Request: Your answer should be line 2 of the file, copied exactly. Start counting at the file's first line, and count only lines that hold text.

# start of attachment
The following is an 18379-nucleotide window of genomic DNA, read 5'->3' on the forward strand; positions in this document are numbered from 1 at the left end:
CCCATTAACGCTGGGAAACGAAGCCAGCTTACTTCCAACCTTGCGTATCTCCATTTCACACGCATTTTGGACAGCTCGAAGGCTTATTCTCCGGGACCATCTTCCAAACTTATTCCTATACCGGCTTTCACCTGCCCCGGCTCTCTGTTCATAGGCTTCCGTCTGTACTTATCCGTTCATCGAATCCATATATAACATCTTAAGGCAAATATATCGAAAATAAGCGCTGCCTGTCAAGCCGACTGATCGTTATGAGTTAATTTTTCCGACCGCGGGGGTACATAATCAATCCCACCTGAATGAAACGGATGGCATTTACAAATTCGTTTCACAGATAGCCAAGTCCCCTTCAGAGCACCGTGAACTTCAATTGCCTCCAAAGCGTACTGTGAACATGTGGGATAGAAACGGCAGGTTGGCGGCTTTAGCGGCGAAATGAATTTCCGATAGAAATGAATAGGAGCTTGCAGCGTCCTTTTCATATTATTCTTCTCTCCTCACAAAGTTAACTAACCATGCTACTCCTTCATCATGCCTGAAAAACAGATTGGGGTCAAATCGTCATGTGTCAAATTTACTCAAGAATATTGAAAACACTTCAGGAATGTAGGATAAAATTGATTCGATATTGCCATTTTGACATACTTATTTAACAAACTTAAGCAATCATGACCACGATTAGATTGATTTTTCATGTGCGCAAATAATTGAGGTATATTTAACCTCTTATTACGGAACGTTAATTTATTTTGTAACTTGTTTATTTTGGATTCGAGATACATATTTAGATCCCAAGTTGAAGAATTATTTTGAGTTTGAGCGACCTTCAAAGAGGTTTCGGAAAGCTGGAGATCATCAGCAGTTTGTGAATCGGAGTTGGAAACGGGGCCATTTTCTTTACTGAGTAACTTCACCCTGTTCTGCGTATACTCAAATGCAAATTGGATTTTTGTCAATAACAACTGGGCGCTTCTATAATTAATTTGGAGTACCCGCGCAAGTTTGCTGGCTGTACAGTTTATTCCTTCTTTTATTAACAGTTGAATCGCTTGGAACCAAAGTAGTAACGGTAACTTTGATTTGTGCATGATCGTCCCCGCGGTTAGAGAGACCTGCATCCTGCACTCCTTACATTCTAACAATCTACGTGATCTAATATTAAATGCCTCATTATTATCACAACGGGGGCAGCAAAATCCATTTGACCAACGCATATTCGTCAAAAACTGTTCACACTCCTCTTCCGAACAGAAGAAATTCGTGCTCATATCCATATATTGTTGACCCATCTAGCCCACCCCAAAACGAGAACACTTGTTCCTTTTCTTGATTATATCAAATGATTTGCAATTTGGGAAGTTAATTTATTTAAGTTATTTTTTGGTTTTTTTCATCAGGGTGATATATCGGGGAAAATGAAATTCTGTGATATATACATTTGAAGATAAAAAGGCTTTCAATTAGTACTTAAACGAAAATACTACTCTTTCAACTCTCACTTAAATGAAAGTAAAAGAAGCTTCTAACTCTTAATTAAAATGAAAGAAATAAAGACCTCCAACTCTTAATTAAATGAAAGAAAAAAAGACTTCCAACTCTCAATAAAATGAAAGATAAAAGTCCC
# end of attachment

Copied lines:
CCCATTAACGCTGGGAAACGAAGCCAGCTTACTTCCAACCTTGCGTATCTCCATTTCACACGCATTTTGGACAGCTCGAAGGCTTATTCTCCGGGACCATCTTCCAAACTTATTCCTATACCGGCTTTCACCTGCCCCGGCTCTCTGTTCATAGGCTTCCGTCTGTACTTATCCGTTCATCGAATCCATATATAACATCTTAAGGCAAATATATCGAAAATAAGCGCTGCCTGTCAAGCCGACTGATCGTTATGAGTTAATTTTTCCGACCGCGGGGGTACATAATCAATCCCACCTGAATGAAACGGATGGCATTTACAAATTCGTTTCACAGATAGCCAAGTCCCCTTCAGAGCACCGTGAACTTCAATTGCCTCCAAAGCGTACTGTGAACATGTGGGATAGAAACGGCAGGTTGGCGGCTTTAGCGGCGAAATGAATTTCCGATAGAAATGAATAGGAGCTTGCAGCGTCCTTTTCATATTATTCTTCTCTCCTCACAAAGTTAACTAACCATGCTACTCCTTCATCATGCCTGAAAAACAGATTGGGGTCAAATCGTCATGTGTCAAATTTACTCAAGAATATTGAAAACACTTCAGGAATGTAGGATAAAATTGATTCGATATTGCCATTTTGACATACTTATTTAACAAACTTAAGCAATCATGACCACGATTAGATTGATTTTTCATGTGCGCAAATAATTGAGGTATATTTAACCTCTTATTACGGAACGTTAATTTATTTTGTAACTTGTTTATTTTGGATTCGAGATACATATTTAGATCCCAAGTTGAAGAATTATTTTGAGTTTGAGCGACCTTCAAAGAGGTTTCGGAAAGCTGGAGATCATCAGCAGTTTGTGAATCGGAGTTGGAAACGGGGCCATTTTCTTTACTGAGTAACTTCACCCTGTTCTGCGTATACTCAAATGCAAATTGGATTTTTGTCAATAACAACTGGGCGCTTCTATAATTAATTTGGAGTACCCGCGCAAGTTTGCTGGCTGTACAGTTTATTCCTTCTTTTATTAACAGTTGAATCGCTTGGAACCAAAGTAGTAACGGTAACTTTGATTTGTGCATGATCGTCCCCGCGGTTAGAGAGACCTGCATCCTGCACTCCTTACATTCTAACAATCTACGTGATCTAATATTAAATGCCTCATTATTATCACAACGGGGGCAGCAAAATCCATTTGACCAACGCATATTCGTCAAAAACTGTTCACACTCCTCTTCCGAACAGAAGAAATTCGTGCTCATATCCATATATTGTTGACCCATCTAGCCCACCCCAAAACGAGAACACTTGTTCCTTTTCTTGATTATATCAAATGATTTGCAATTTGGGAAGTTAATTTATTTAAGTTATTTTTTGGTTTTTTTCATCAGGGTGATATATCGGGGAAAATGAAATTCTGTGATATATACATTTGAAGATAAAAAGGCTTTCAATTAGTACTTAAACGAAAATACTACTCTTTCAACTCTCACTTAAATGAAAGTAAAAGAAGCTTCTAACTCTTAATTAAAATGAAAGAAATAAAGACCTCCAACTCTTAATTAAATGAAAGAAAAAAAGACTTCCAACTCTCAATAAAATGAAAGATAAAAGTCCC